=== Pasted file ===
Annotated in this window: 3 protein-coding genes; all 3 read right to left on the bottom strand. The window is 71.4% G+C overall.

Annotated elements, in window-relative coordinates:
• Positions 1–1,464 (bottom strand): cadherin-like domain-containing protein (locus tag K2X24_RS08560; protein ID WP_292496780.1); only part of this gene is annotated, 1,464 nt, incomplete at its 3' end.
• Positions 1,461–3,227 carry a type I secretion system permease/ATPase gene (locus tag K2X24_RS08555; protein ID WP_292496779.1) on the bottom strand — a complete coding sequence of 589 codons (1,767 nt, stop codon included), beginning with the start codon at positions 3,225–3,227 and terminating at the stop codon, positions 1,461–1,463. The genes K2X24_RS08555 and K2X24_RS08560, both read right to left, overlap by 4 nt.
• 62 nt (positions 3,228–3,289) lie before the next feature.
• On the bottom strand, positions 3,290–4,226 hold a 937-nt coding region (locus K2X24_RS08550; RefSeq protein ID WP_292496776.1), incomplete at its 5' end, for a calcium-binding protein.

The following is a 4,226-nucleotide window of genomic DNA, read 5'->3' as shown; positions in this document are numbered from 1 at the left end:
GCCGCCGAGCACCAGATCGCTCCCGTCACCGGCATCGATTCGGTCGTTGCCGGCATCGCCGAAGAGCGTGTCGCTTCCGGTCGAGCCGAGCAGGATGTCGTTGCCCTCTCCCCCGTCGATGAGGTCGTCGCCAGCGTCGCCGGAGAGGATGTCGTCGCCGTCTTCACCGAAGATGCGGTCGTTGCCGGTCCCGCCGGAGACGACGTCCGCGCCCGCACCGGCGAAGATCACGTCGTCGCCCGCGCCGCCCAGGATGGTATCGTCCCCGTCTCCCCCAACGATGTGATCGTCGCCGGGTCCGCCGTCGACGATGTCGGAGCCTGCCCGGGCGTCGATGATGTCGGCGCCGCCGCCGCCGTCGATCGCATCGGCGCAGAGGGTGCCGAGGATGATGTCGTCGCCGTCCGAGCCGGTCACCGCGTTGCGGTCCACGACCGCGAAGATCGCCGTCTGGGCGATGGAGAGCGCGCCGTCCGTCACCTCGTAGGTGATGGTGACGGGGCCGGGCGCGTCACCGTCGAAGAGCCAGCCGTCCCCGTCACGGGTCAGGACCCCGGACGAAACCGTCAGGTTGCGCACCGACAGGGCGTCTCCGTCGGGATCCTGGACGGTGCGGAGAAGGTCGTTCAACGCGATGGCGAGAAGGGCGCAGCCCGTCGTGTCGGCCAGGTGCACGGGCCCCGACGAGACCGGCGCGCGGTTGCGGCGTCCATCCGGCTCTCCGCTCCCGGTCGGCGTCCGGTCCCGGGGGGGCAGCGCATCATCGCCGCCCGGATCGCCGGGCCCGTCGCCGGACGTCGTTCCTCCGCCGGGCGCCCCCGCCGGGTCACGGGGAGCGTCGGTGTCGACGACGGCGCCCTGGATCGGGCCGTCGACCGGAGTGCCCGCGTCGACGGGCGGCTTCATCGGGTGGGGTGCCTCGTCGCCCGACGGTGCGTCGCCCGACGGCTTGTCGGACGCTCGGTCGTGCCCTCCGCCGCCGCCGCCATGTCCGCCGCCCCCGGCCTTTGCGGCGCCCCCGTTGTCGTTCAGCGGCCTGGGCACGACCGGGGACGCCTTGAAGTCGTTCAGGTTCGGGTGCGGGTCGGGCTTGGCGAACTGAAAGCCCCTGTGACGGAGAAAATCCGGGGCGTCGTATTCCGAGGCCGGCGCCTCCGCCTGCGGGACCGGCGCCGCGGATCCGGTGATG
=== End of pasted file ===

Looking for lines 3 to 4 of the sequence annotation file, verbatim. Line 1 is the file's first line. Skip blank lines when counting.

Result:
• Positions 1–1,464 (bottom strand): cadherin-like domain-containing protein (locus tag K2X24_RS08560; protein ID WP_292496780.1); only part of this gene is annotated, 1,464 nt, incomplete at its 3' end.
• Positions 1,461–3,227 carry a type I secretion system permease/ATPase gene (locus tag K2X24_RS08555; protein ID WP_292496779.1) on the bottom strand — a complete coding sequence of 589 codons (1,767 nt, stop codon included), beginning with the start codon at positions 3,225–3,227 and terminating at the stop codon, positions 1,461–1,463. The genes K2X24_RS08555 and K2X24_RS08560, both read right to left, overlap by 4 nt.